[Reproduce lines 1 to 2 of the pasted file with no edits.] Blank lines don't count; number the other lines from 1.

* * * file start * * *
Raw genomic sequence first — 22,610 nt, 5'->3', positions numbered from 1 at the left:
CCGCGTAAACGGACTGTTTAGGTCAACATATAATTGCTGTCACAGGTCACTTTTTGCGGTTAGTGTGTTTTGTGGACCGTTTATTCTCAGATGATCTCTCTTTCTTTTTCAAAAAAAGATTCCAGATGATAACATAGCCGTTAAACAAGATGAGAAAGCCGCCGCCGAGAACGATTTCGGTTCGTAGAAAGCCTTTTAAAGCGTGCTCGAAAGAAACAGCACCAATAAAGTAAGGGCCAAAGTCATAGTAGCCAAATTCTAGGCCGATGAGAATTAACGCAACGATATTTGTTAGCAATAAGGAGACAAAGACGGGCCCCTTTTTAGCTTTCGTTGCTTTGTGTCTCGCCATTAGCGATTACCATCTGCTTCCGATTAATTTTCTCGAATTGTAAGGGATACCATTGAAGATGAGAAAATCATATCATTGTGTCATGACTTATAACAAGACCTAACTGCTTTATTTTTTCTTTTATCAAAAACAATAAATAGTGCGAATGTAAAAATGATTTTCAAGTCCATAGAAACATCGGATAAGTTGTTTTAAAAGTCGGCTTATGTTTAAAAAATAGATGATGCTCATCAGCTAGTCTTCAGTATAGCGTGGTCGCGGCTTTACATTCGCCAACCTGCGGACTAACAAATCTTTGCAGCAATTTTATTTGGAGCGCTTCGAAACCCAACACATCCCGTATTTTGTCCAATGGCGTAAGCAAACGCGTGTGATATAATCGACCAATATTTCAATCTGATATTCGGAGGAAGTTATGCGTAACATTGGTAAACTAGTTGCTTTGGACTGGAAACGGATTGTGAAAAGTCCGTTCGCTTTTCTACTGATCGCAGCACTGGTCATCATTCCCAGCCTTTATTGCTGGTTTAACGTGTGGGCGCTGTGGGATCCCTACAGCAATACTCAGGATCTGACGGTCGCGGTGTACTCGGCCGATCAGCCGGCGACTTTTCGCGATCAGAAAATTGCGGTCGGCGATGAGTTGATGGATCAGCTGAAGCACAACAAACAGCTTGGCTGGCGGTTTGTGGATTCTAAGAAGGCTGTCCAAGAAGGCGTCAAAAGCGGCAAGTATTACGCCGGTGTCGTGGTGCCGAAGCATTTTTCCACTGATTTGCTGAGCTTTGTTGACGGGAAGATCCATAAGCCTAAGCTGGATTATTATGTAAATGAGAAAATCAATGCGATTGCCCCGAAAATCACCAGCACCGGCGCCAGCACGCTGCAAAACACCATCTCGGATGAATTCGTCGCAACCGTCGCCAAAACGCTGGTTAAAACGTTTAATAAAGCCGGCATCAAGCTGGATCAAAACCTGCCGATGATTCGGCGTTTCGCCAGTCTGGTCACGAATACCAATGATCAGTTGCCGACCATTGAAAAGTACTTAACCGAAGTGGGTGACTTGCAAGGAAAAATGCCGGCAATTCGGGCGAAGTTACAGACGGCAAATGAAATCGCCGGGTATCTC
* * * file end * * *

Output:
Raw genomic sequence first — 22,610 nt, 5'->3', positions numbered from 1 at the left:
CCGCGTAAACGGACTGTTTAGGTCAACATATAATTGCTGTCACAGGTCACTTTTTGCGGTTAGTGTGTTTTGTGGACCGTTTATTCTCAGATGATCTCTCTTTCTTTTTCAAAAAAAGATTCCAGATGATAACATAGCCGTTAAACAAGATGAGAAAGCCGCCGCCGAGAACGATTTCGGTTCGTAGAAAGCCTTTTAAAGCGTGCTCGAAAGAAACAGCACCAATAAAGTAAGGGCCAAAGTCATAGTAGCCAAATTCTAGGCCGATGAGAATTAACGCAACGATATTTGTTAGCAATAAGGAGACAAAGACGGGCCCCTTTTTAGCTTTCGTTGCTTTGTGTCTCGCCATTAGCGATTACCATCTGCTTCCGATTAATTTTCTCGAATTGTAAGGGATACCATTGAAGATGAGAAAATCATATCATTGTGTCATGACTTATAACAAGACCTAACTGCTTTATTTTTTCTTTTATCAAAAACAATAAATAGTGCGAATGTAAAAATGATTTTCAAGTCCATAGAAACATCGGATAAGTTGTTTTAAAAGTCGGCTTATGTTTAAAAAATAGATGATGCTCATCAGCTAGTCTTCAGTATAGCGTGGTCGCGGCTTTACATTCGCCAACCTGCGGACTAACAAATCTTTGCAGCAATTTTATTTGGAGCGCTTCGAAACCCAACACATCCCGTATTTTGTCCAATGGCGTAAGCAAACGCGTGTGATATAATCGACCAATATTTCAATCTGATATTCGGAGGAAGTTATGCGTAACATTGGTAAACTAGTTGCTTTGGACTGGAAACGGATTGTGAAAAGTCCGTTCGCTTTTCTACTGATCGCAGCACTGGTCATCATTCCCAGCCTTTATTGCTGGTTTAACGTGTGGGCGCTGTGGGATCCCTACAGCAATACTCAGGATCTGACGGTCGCGGTGTACTCGGCCGATCAGCCGGCGACTTTTCGCGATCAGAAAATTGCGGTCGGCGATGAGTTGATGGATCAGCTGAAGCACAACAAACAGCTTGGCTGGCGGTTTGTGGATTCTAAGAAGGCTGTCCAAGAAGGCGTCAAAAGCGGCAAGTATTACGCCGGTGTCGTGGTGCCGAAGCATTTTTCCACTGATTTGCTGAGCTTTGTTGACGGGAAGATCCATAAGCCTAAGCTGGATTATTATGTAAATGAGAAAATCAATGCGATTGCCCCGAAAATCACCAGCACCGGCGCCAGCACGCTGCAAAACACCATCTCGGATGAATTCGTCGCAACCGTCGCCAAAACGCTGGTTAAAACGTTTAATAAAGCCGGCATCAAGCTGGATCAAAACCTGCCGATGATTCGGCGTTTCGCCAGTCTGGTCACGAATACCAATGATCAGTTGCCGACCATTGAAAAGTACTTAACCGAAGTGGGTGACTTGCAAGGAAAAATGCCGGCAATTCGGGCGAAGTTACAGACGGCAAATGAAATCGCCGGGTATCTC